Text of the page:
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Saturday, December 19th, 2009
Long ago a friend of mine was discussing Charles Bronson. I have forgotten anything said, but he seemed to really like him as an actor. One of his movies came on and I remember thinking, "I don't get it." I didn't dislike him. I just didn't get him.
Later I found that Bronson was listed in the Myers Briggs literature as being of my "Enigma" type. Which basically means, the type you don't understand. Not your opposite. This is very different from a clash. I sometimes run into this reaction. I'll be in a crowd of people, and realize that some of them just don't compute for me. And I get the sense that I don't compute for them, either. And we're okay with it. (Well, my enigma is, like me an Introverted Perceiver. I just don't understand that with Sensing as primary.)
The other enigmas listed that I'm familiar with are: Tom Cruise. James Dean, Clint Eastwood, Burt Reynolds, Keith Richards, Charlie Yeager, Frank Zappa. Pretty accurate. The first movie I ever saw Tom Cruise in, Taps, had him playing someone I really did NOT understand. James Dean is the closest to an exception here. He doesn't leave me puzzled.
I'm glad John Wayne is not on that list.
Funny thing is, at some point, most of the actors started to make sense. I didn't get Bronson until I rented a DVD with the first episodes of Gunsmoke. There he was, young, and he was arresting. Whether or not I understood the character, I could see why people wanted to watch the actor play him.
8:14 am Pacific Standard Time
Thursday, December 17th, 2009
9:21 am Pacific Standard Time
Tuesday, December 8th, 2009
I'm into the third of the Aubrey/Maturin novels by Patrick O'Brian. This has been interesting getting a sense of what makes his books work. Very soon after reading the first one, I saw that the friendship between Lucky Jack Aubrey and his surgeon Stephen Maturin was a big draw. That had featured prominently in the movie. They are like a bit like Sherlock Holmes and Dr. Watson, only in this case, Basil Rathbone would more likely play the doctor part than the other. Also as with Sherlock Holmes stories, general atmosphere and personality are a much greater factor in the enjoyment than plot. I am not a huge mystery fan, but I have enjoyed some, for example Caleb Carr's The Alienist, for their plots. I was relieved to read that O'Brian himself admitted to not being very interested in plot. Now I cannot imagine writing in this fashion myself. But I am very glad that O'Brian did, anyway. I just have to figure out how to adjust my expectations accordingly.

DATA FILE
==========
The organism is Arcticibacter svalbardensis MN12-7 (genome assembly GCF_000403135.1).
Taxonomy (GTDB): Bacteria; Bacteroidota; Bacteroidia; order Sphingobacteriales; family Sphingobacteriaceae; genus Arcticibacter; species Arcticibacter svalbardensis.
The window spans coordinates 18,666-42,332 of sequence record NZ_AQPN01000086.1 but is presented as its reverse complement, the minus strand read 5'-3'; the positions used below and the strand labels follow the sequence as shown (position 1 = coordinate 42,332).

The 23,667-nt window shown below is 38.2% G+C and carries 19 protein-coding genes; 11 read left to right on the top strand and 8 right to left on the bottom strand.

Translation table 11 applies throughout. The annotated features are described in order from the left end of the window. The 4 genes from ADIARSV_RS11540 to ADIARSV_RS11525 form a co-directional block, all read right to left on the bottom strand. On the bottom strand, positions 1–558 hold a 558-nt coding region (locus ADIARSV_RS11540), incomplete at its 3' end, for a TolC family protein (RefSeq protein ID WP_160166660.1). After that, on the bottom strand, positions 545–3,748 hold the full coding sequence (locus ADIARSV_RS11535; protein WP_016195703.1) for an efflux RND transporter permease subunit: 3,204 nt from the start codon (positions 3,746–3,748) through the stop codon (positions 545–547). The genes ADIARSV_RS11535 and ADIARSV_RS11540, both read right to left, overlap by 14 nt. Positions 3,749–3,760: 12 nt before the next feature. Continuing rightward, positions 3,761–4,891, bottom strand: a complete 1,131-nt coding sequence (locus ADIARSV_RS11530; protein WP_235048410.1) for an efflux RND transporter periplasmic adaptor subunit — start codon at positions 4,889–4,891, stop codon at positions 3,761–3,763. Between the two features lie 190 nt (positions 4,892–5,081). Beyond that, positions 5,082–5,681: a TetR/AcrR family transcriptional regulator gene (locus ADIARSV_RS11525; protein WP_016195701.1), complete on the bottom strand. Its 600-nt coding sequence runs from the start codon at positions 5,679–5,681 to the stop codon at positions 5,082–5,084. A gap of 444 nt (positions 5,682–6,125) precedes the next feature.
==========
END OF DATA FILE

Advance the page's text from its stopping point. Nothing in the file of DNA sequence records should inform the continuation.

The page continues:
There is also some "novel of manners" element to the book. I am alternately hot or cold to this. In some cases this reveals interesting differences between the culture of that time and ours, differences that do appeal to me to read about. In others, it just looks like characters calculating in a way that I have little interest in reading about. It is funny to find a writer, though, whose interests are alternately so close to and then so far from my own. I can be very bored by the book for a spell, get to having low expectations, and then suddenly be swept into the greatest enjoyment. Only unlime many books where this has happened, it is not generally a picking up of action or a revelation that does it, but a conversation.
I checked out a couple of books related to the series. One was on the making of the movie Master and Commander. Wonderful. I am very jealous of those who went to the school to find out how to man an early 19th century ship. I have no idea how I would do at such a task, but it would be interesting to find out.
Other sea novels I have enjoyed include the first 300 pages of Moby Dick and The Mutiny on the Bounty. I bogged down after 300 pages of Moby Dick in high school and switched books for a paper. I tried the book again a few years ago and found it got boring at about the same point as I remembered, and didn't pick up much. There were a few good sections, but not many. Mutiny on the Bounty I read in junior high, after hearing my brother talk about the book at the dinner table. Grandma Ritchie had read it serialized in the Saturday Evening Post years before, and still seemed to feel strongly about how terrible it was that the men had to leave their wives behind. Any book that worked that strongly over half a century had to be worth looking into. I was not disappointed. Then there is The Odyssey, probably my favorite thing I have ever read. Oh, great stuff.
11:36 am Pacific Standard Time